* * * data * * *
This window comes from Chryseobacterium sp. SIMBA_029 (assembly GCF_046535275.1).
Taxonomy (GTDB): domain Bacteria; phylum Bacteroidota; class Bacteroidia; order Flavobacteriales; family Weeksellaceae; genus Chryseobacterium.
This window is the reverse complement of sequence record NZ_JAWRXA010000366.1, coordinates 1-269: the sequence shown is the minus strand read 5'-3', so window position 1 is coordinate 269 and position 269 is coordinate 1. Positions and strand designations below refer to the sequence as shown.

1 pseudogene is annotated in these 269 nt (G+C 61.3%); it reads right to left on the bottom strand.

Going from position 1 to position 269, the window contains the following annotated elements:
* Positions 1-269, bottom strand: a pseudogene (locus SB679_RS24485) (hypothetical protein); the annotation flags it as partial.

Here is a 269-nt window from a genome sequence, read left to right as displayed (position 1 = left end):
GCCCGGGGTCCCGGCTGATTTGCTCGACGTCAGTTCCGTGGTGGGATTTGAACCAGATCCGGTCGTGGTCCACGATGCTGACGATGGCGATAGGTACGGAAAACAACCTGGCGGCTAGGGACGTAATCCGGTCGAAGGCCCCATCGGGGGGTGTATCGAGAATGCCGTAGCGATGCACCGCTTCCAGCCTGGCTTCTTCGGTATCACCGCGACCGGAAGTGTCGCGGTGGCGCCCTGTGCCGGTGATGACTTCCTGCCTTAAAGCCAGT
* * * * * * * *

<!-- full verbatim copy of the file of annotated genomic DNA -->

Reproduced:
This window comes from Chryseobacterium sp. SIMBA_029 (assembly GCF_046535275.1).
Taxonomy (GTDB): domain Bacteria; phylum Bacteroidota; class Bacteroidia; order Flavobacteriales; family Weeksellaceae; genus Chryseobacterium.
This window is the reverse complement of sequence record NZ_JAWRXA010000366.1, coordinates 1-269: the sequence shown is the minus strand read 5'-3', so window position 1 is coordinate 269 and position 269 is coordinate 1. Positions and strand designations below refer to the sequence as shown.

1 pseudogene is annotated in these 269 nt (G+C 61.3%); it reads right to left on the bottom strand.

Going from position 1 to position 269, the window contains the following annotated elements:
* Positions 1-269, bottom strand: a pseudogene (locus SB679_RS24485) (hypothetical protein); the annotation flags it as partial.

Here is a 269-nt window from a genome sequence, read left to right as displayed (position 1 = left end):
GCCCGGGGTCCCGGCTGATTTGCTCGACGTCAGTTCCGTGGTGGGATTTGAACCAGATCCGGTCGTGGTCCACGATGCTGACGATGGCGATAGGTACGGAAAACAACCTGGCGGCTAGGGACGTAATCCGGTCGAAGGCCCCATCGGGGGGTGTATCGAGAATGCCGTAGCGATGCACCGCTTCCAGCCTGGCTTCTTCGGTATCACCGCGACCGGAAGTGTCGCGGTGGCGCCCTGTGCCGGTGATGACTTCCTGCCTTAAAGCCAGT